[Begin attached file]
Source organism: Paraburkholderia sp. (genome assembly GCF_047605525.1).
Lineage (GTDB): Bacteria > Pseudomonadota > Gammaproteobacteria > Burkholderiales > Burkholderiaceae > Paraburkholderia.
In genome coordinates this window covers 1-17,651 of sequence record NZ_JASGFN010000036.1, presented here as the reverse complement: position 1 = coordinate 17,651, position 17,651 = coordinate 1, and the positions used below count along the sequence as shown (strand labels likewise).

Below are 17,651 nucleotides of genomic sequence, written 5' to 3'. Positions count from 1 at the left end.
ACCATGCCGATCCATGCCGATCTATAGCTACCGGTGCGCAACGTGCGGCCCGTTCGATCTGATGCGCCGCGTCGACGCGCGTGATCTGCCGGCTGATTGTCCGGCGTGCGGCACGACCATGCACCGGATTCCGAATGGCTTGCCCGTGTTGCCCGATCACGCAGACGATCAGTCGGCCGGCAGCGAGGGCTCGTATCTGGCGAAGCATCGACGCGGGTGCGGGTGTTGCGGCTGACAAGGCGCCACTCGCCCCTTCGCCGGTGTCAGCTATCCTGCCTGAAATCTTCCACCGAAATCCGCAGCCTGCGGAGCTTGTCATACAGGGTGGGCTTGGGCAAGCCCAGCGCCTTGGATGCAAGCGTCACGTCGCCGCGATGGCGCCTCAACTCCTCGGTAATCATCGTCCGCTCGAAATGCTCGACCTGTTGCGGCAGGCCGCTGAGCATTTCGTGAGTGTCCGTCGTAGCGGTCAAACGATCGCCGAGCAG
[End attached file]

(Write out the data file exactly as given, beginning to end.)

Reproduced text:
Source organism: Paraburkholderia sp. (genome assembly GCF_047605525.1).
Lineage (GTDB): Bacteria > Pseudomonadota > Gammaproteobacteria > Burkholderiales > Burkholderiaceae > Paraburkholderia.
In genome coordinates this window covers 1-17,651 of sequence record NZ_JASGFN010000036.1, presented here as the reverse complement: position 1 = coordinate 17,651, position 17,651 = coordinate 1, and the positions used below count along the sequence as shown (strand labels likewise).

Below are 17,651 nucleotides of genomic sequence, written 5' to 3'. Positions count from 1 at the left end.
ACCATGCCGATCCATGCCGATCTATAGCTACCGGTGCGCAACGTGCGGCCCGTTCGATCTGATGCGCCGCGTCGACGCGCGTGATCTGCCGGCTGATTGTCCGGCGTGCGGCACGACCATGCACCGGATTCCGAATGGCTTGCCCGTGTTGCCCGATCACGCAGACGATCAGTCGGCCGGCAGCGAGGGCTCGTATCTGGCGAAGCATCGACGCGGGTGCGGGTGTTGCGGCTGACAAGGCGCCACTCGCCCCTTCGCCGGTGTCAGCTATCCTGCCTGAAATCTTCCACCGAAATCCGCAGCCTGCGGAGCTTGTCATACAGGGTGGGCTTGGGCAAGCCCAGCGCCTTGGATGCAAGCGTCACGTCGCCGCGATGGCGCCTCAACTCCTCGGTAATCATCGTCCGCTCGAAATGCTCGACCTGTTGCGGCAGGCCGCTGAGCATTTCGTGAGTGTCCGTCGTAGCGGTCAAACGATCGCCGAGCAG